If you’ve heard it once, you’ve heard it a million times: Your eyes are the window to your soul. People can tell a lot about you just from looking you in the eyes. That statement seems to hold true when it comes to judging your ability to tell the truth, your sincerity, and the depth of your heart if you follow the romantics.
There have even been scientific studies that show personalities are linked to the irises of a subject’s eyes. Researchers argue that eye structure and personality could be linked because the genes responsible for the development of the iris also play a role in shaping part of the frontal lobe of the brain, which influences personality. “Results suggest people with different iris features tend to develop along different personality lines,” says Matt Larsson, a behavioural scientist who led the study at Orebro University. “Differences in the iris can be used as a biomarker that reflects differences between people.”
Just for fun, see what your eye color says about your personality here!
Your eye color may even indicate your pain tolerance. Recent research done by scientists at the University of Pittsburgh found that Caucasian women with light-colored eyes appeared to tolerate pain and distress better than those with brown or hazel eyes. The study involved pregnant women and mapped how much pain they expressed during childbirth. It also followed their mental state following the birth, showing fair-eyed women to have less anxiety and lower rates of depression and fewer negative thoughts.
The Skin Around Your Eyes
One of the very first places where the visible signs of aging begin to emerge is around your eyes. This skin is very thin and will continue to thin as you age. It is especially likely to show wrinkles (crow’s feet), dark circles, or swelling.
Under eye bags and dark circles, while often associated with aging, can be symptoms of too much stress and not enough sleep. You may want to look into ways to destress, and making sure you get a full night’s sleep!
What Your Eyes Reveal About Your Health
Doctors are using information that they obtain from ophthalmologic exams as indications of whole body health. Below are just a few examples of symptoms of diseases or problems that first show up in your eyes.
Bug Eyes or Bulging Eyes (Exophthalmos) is a common symptom of Grave’s disease, indicating an overactive thyroid. This can be confirmed with blood testing.
Yellow Eyes (jaundice) is caused by bilirubin and is indicative of liver problems. It could be from anything that causes your liver to be inflamed or damaged like poor diet, cancer, infection or chronic alcohol abuse.
A Gray Ring Around the Cornea (arcus senilis or corneal arcus) is an alert to high cholesterol and triglycerides. People that exhibit this are at an increased risk for heart attack and stroke and should consult their doctor about performing a blood test.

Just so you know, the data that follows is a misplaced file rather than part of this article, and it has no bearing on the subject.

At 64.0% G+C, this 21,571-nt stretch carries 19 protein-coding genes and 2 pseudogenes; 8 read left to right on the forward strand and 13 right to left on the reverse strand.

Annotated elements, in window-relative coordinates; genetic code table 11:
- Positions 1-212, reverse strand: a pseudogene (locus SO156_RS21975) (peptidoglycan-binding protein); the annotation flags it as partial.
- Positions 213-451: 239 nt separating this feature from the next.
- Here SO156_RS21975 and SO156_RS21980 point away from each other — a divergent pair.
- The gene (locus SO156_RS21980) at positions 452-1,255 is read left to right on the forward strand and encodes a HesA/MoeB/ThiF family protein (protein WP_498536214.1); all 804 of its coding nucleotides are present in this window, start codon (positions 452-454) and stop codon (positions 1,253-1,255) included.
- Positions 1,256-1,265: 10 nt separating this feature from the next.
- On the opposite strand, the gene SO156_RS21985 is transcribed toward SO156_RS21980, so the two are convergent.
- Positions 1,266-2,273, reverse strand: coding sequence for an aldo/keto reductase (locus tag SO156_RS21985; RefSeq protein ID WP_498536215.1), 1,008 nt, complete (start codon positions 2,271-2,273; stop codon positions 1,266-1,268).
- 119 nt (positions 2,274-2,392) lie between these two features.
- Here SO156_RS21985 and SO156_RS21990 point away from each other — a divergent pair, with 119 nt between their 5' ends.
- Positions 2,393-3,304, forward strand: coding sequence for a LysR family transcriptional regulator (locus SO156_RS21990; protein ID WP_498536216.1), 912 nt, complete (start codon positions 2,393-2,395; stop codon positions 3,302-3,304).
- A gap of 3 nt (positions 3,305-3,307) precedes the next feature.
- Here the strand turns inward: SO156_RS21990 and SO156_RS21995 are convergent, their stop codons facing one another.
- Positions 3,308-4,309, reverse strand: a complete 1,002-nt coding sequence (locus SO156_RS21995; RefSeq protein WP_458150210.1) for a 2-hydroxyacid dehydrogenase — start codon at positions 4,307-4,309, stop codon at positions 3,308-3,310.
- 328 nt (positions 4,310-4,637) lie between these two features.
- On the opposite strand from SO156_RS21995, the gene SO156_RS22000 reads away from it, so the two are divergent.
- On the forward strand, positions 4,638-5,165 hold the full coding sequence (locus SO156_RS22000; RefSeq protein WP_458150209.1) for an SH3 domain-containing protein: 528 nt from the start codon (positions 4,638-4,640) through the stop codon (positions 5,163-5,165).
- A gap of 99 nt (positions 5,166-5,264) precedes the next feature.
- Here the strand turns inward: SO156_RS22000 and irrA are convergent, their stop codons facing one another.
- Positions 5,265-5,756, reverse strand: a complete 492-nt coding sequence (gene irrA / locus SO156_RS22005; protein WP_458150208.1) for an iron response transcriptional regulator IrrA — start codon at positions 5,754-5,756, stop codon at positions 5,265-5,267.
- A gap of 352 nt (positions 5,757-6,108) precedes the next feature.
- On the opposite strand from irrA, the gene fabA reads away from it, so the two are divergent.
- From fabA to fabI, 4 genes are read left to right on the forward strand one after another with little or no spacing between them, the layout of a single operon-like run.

A Cloudy Eye (cataract) can be common in older people. If seen in a younger person, doctors suspect a variety of causes including tumors and diabetes, or a side effect from medication. It is the result of a clouding of the lens inside the eye and can be corrected with surgery.
A Rash or Sore That Doesn’t Heal along with loss of eyelashes should be cause for concern. Basal Cell Carcinoma (a form of skin cancer), is rarely fatal, but can cause severe disfigurement, blindness, and death if it reaches the brain through the eye socket.
Droopy Eyelids (ptosis) may be a result of muscle weakness and can be evidence of myasthenia gravis. This autoimmune disease is potentially fatal, but good medical treatment is available. Very mild cases are difficult to diagnose.
Severe Inflammation of the Retina, which can only be seen by your ophthalmologist can potentially cause blindness. This may be indicative of HIV/AIDS.
Pupils of Different Size (anisocoria) Coupled With Droopy Eyelids (ptosis) should be treated as an emergency. This condition, called Horner’s syndrome, is associated with aneurysms and tumors in the neck.
Kinked and Twisted Blood Vessels in the Retina is an alarm bell for high blood pressure. When doctors see these “dents,” known as A-V nicking, they know the patient is at high risk of stroke.
A Displaced Lens resulting from changes in the tissue that holds it in place can help to diagnose Marfan Syndrome. Usually seen along with extreme height and thinness and unusually slender fingers, Marfan’s is a serious condition that may lead to a fatal rupture of the aorta.
Growth Inside the Eye is cause for concern, as the eye is often the first place that cancers metastasize to. The most common cancers that can spread first to the eye are lung cancer in men and breast cancer in women.
Tiny Hemorrhages in the Retina and Yellow Deposits of Lipids are signs of diabetic retinopathy, which can be a leading cause of poor vision and blindness. Patients will often first notice blurred vision.
If you notice any of these symptoms, you should call your doctor right away and request an examination.